TheHouseInParisOur Elizabeth Bowen collection must include (possibly my very favourite in a crowded field) The House in Paris. One of the tenets of Modernism is that it challenges the idea of a linear narrative – you know, one damn thing after another. Well, The House in Paris starts on a particular day, skips back for its central chunk to a narrative that may be entirely imaginary, and then catches up with itself exactly where we left off at the end of Part 1 – and oh, as Wordsworth would undoubtedly have said, had he been lucky enough to be around in 1935 to read a first edition, the difference to us! We return to the House in Paris, but we are now in the position of the person who says, ‘Well, if I’d known then what I know now …’. Only it’s cleverer, and more unsettling, than that, because we’re not sure that we know anything more than we did. All we know is that time, and places, and narratives, and – most of all – people, can’t be trusted. Elizabeth Bowen seems to have been incapable of writing a sentence that wasn’t graceful, lean and elegant, and The House in Paris will wind itself round you like an Hermès silk scarf. Only sadder.

Bowen's Court

Bowen’s Court

Just two more. She wrote almost a dozen novels, many short stories, essays, biographies and memoirs, including Bowen’s Court, the best biography a house ever received, but it is my purpose to whet your appetite, not give you a potted digest of every book she wrote. To you, the joys of browsing, especially as (unaccountably in my opinion) several of her books are out of print. So I am going to pick out another novel and a book of short stories. The Heat of the Day, first published in 1948, can sit beside Waugh and Manning who, you will recall, we have elected as the writers of the greatest fiction to deal with the Second World War. Set in London after the Blitz, it weaves together ideas about personal and national loyalty and betrayal. It makes us question our certainties about identity and truth. In true Modernist style, its narratives overlap and contradict each other. But don’t for one moment run away with the idea that Elizabeth Bowen sat down to write a Modernist Novel: not even, perhaps, The Modernist Novel.  No, like all the very best writers, she has something to explore and she found a way to do so.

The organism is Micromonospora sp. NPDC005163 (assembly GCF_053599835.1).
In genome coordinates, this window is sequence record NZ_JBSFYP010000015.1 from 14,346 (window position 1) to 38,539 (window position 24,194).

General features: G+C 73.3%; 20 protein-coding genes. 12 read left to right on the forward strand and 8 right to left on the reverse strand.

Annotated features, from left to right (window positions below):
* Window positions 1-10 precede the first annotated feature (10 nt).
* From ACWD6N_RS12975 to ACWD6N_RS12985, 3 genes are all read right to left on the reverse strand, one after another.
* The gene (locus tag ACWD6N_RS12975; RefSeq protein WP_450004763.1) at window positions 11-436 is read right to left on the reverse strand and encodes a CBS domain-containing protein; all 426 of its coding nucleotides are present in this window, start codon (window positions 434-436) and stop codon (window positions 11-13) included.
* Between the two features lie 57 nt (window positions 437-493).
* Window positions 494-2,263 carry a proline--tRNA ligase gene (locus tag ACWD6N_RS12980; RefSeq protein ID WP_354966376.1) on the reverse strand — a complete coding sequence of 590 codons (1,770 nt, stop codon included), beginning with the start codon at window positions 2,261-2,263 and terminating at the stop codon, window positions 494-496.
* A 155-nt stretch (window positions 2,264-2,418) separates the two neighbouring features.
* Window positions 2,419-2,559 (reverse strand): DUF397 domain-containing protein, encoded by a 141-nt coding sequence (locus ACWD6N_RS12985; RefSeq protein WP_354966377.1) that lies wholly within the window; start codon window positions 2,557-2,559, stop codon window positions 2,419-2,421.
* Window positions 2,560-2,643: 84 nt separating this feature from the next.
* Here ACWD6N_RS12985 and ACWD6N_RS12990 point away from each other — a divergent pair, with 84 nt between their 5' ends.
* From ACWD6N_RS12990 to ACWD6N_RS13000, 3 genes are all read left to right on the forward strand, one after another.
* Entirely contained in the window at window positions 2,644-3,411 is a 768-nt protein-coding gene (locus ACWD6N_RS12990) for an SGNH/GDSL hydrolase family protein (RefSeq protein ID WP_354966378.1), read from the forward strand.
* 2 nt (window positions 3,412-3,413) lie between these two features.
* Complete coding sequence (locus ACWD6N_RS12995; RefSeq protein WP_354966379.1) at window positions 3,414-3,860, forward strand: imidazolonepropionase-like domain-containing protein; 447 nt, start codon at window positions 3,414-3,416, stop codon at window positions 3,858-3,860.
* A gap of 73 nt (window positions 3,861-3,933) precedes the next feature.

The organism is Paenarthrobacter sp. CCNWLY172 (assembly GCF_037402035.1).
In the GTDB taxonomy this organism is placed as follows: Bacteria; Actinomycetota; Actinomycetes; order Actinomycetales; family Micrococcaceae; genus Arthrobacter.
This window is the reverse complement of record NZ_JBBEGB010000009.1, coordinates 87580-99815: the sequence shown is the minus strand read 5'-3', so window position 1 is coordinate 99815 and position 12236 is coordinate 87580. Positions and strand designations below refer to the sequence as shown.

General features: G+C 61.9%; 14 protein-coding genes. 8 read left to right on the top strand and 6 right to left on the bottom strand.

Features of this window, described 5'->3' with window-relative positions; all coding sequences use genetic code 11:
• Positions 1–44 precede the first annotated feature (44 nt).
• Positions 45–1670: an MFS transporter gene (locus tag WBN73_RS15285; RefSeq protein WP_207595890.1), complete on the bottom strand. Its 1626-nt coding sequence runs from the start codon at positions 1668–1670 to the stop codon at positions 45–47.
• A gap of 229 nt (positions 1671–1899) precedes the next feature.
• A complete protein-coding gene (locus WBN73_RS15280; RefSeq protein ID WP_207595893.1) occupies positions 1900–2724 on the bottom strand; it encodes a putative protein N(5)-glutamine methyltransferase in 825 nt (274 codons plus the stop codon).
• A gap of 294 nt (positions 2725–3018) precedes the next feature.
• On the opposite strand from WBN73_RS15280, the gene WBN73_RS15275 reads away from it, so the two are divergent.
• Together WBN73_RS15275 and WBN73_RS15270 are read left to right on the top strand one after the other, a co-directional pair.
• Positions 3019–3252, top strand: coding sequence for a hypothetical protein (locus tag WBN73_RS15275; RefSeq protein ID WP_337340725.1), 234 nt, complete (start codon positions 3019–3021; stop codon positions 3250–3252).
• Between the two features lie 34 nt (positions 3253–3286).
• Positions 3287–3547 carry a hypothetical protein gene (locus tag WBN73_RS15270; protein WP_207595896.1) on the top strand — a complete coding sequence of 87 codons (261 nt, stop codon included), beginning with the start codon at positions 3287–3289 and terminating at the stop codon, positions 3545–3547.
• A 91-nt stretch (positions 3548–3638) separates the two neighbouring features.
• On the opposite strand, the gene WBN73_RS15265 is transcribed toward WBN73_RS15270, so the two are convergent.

The book of short stories I am going to recommend to you is A Day in the Dark (and part of me is shouting ‘No, wait! If you can really only have one, have [insert name of today’s favourite] instead!’ You can see I’ll be rubbish when Kirsty asks me which book I’m going to take with me to that island of hers). A Day in the Dark was published in 1965 and brings together nearly forty years of short-story writing. It is a selection made by the author, who prefaced it with the graceful disclaimer, ‘If this selection of stories does not please, I can blame nobody but myself – in the first place, for not having written better ones; in the second, for choosing wrongly from those there are.’ Dear Miss Bowen, no blame attaches: no-one has written better ones, and a selection made in the dark would be as pleasing.

Week 47: Books for the Summer

British-summer-in-Blyth-N-001Summer might have taken a little while to be coming in, but loudly sing cucku now it’s arrived. Here in what our soft southern friends think of in their secret hearts as the frozen north (as a friend of KatePonders said, getting off the train at Newcastle, ‘I had no idea there was anything north of Manchester!’: ah, just like George Osborne), we are garden-watering and lazing in the sunshine with the best of them – and of course we have daylight until almost midnight, making late-night al fresco reading a real possibility. What to read?

The summer holidays in children’s books were always uniformly warm and sunny, paving the way for endless picnics. Enid Blyton’s children have gone down in legend and song for their lashings of ginger beer (I wonder if the phrase actually appears in any of the books?), and the Swallows and Amazons, thanks almost entirely to Susan but with Peggy as sous chef, feast on pemmican and grog: but the best of all picnics is Ratty and Mole’s. Whose mouth does not water at the thought of all that cold chicken and ‘cold​tongue​cold​ham​cold​beef​pickled​gherkins​salad​french​rolls​cress​sandwiches​potted​meat​ginger​beer​lemonade​soda​water’? Although I do hope there is finely chopped hard-boiled egg in with the cress, and I notice their manly omission of cakes and chocolate. We Freudian critics (such fun) have long noticed that food in children’s literature offers much the same sorts of thrills as sex in books aimed (we hope) at a more adult readership – and can’t help thinking that poor old Constance Chatterley would have been so much happier had she taken a nice wicker hamper into the woods with the gamekeeper. Lawrence had a bit of a penchant for picnics, sending the Brangwen sisters off on various al fresco jaunts in Women in Love. Good old DH, never one to hint subtly at what can be made hugely, glaringly obvious (all that nude wrestling! All that drowning! All those frozen mountains!). But do read/re-read Women in Love. It is the best of him and will remind you that we were not wrong to think of him as a major novelist.